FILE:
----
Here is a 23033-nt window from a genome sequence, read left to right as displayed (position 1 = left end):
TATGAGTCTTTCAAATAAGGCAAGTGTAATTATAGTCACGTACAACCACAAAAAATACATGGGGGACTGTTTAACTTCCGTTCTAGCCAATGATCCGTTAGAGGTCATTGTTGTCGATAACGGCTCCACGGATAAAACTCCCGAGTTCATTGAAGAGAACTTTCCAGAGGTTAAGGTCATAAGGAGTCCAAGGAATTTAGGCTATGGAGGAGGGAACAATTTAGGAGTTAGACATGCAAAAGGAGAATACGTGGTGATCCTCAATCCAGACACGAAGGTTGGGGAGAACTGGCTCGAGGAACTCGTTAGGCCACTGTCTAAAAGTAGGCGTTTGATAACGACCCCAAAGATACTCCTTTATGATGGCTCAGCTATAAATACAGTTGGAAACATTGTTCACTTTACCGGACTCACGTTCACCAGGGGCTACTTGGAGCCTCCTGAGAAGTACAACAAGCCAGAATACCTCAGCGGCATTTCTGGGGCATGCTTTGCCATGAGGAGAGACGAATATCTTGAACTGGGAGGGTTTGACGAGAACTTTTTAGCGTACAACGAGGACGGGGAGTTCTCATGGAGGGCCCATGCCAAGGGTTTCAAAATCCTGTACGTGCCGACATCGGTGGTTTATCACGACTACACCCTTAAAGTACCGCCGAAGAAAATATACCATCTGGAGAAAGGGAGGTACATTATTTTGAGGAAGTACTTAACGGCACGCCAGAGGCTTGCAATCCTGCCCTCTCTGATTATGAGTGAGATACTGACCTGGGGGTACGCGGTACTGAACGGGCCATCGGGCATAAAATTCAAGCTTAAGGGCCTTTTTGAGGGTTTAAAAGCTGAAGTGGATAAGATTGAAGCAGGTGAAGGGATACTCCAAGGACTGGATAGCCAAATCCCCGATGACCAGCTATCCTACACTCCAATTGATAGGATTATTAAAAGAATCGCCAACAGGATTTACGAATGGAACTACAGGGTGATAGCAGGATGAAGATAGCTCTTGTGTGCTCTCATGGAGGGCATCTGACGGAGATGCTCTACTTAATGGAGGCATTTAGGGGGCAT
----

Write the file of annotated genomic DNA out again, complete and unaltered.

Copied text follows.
Here is a 23033-nt window from a genome sequence, read left to right as displayed (position 1 = left end):
TATGAGTCTTTCAAATAAGGCAAGTGTAATTATAGTCACGTACAACCACAAAAAATACATGGGGGACTGTTTAACTTCCGTTCTAGCCAATGATCCGTTAGAGGTCATTGTTGTCGATAACGGCTCCACGGATAAAACTCCCGAGTTCATTGAAGAGAACTTTCCAGAGGTTAAGGTCATAAGGAGTCCAAGGAATTTAGGCTATGGAGGAGGGAACAATTTAGGAGTTAGACATGCAAAAGGAGAATACGTGGTGATCCTCAATCCAGACACGAAGGTTGGGGAGAACTGGCTCGAGGAACTCGTTAGGCCACTGTCTAAAAGTAGGCGTTTGATAACGACCCCAAAGATACTCCTTTATGATGGCTCAGCTATAAATACAGTTGGAAACATTGTTCACTTTACCGGACTCACGTTCACCAGGGGCTACTTGGAGCCTCCTGAGAAGTACAACAAGCCAGAATACCTCAGCGGCATTTCTGGGGCATGCTTTGCCATGAGGAGAGACGAATATCTTGAACTGGGAGGGTTTGACGAGAACTTTTTAGCGTACAACGAGGACGGGGAGTTCTCATGGAGGGCCCATGCCAAGGGTTTCAAAATCCTGTACGTGCCGACATCGGTGGTTTATCACGACTACACCCTTAAAGTACCGCCGAAGAAAATATACCATCTGGAGAAAGGGAGGTACATTATTTTGAGGAAGTACTTAACGGCACGCCAGAGGCTTGCAATCCTGCCCTCTCTGATTATGAGTGAGATACTGACCTGGGGGTACGCGGTACTGAACGGGCCATCGGGCATAAAATTCAAGCTTAAGGGCCTTTTTGAGGGTTTAAAAGCTGAAGTGGATAAGATTGAAGCAGGTGAAGGGATACTCCAAGGACTGGATAGCCAAATCCCCGATGACCAGCTATCCTACACTCCAATTGATAGGATTATTAAAAGAATCGCCAACAGGATTTACGAATGGAACTACAGGGTGATAGCAGGATGAAGATAGCTCTTGTGTGCTCTCATGGAGGGCATCTGACGGAGATGCTCTACTTAATGGAGGCATTTAGGGGGCAT